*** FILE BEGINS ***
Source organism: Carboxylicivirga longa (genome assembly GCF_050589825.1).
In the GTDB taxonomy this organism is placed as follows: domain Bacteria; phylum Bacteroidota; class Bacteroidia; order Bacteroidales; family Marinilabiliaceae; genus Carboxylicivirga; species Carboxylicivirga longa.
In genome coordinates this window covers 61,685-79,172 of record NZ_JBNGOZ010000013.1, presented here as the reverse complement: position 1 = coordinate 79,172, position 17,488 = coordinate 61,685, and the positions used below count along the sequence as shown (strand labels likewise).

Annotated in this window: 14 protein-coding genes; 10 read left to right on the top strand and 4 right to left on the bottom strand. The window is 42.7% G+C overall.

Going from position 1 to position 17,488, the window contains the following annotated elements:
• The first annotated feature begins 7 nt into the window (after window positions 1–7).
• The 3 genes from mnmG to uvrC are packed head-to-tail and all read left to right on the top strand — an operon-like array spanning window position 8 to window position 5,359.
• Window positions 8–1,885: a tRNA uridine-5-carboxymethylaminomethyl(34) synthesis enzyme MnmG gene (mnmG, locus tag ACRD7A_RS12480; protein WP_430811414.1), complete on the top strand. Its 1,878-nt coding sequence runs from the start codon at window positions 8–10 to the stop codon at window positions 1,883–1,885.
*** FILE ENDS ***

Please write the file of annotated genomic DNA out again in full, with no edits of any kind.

Source organism: Carboxylicivirga longa (genome assembly GCF_050589825.1).
In the GTDB taxonomy this organism is placed as follows: domain Bacteria; phylum Bacteroidota; class Bacteroidia; order Bacteroidales; family Marinilabiliaceae; genus Carboxylicivirga; species Carboxylicivirga longa.
In genome coordinates this window covers 61,685-79,172 of record NZ_JBNGOZ010000013.1, presented here as the reverse complement: position 1 = coordinate 79,172, position 17,488 = coordinate 61,685, and the positions used below count along the sequence as shown (strand labels likewise).

Annotated in this window: 14 protein-coding genes; 10 read left to right on the top strand and 4 right to left on the bottom strand. The window is 42.7% G+C overall.

Going from position 1 to position 17,488, the window contains the following annotated elements:
• The first annotated feature begins 7 nt into the window (after window positions 1–7).
• The 3 genes from mnmG to uvrC are packed head-to-tail and all read left to right on the top strand — an operon-like array spanning window position 8 to window position 5,359.
• Window positions 8–1,885: a tRNA uridine-5-carboxymethylaminomethyl(34) synthesis enzyme MnmG gene (mnmG, locus tag ACRD7A_RS12480; protein WP_430811414.1), complete on the top strand. Its 1,878-nt coding sequence runs from the start codon at window positions 8–10 to the stop codon at window positions 1,883–1,885.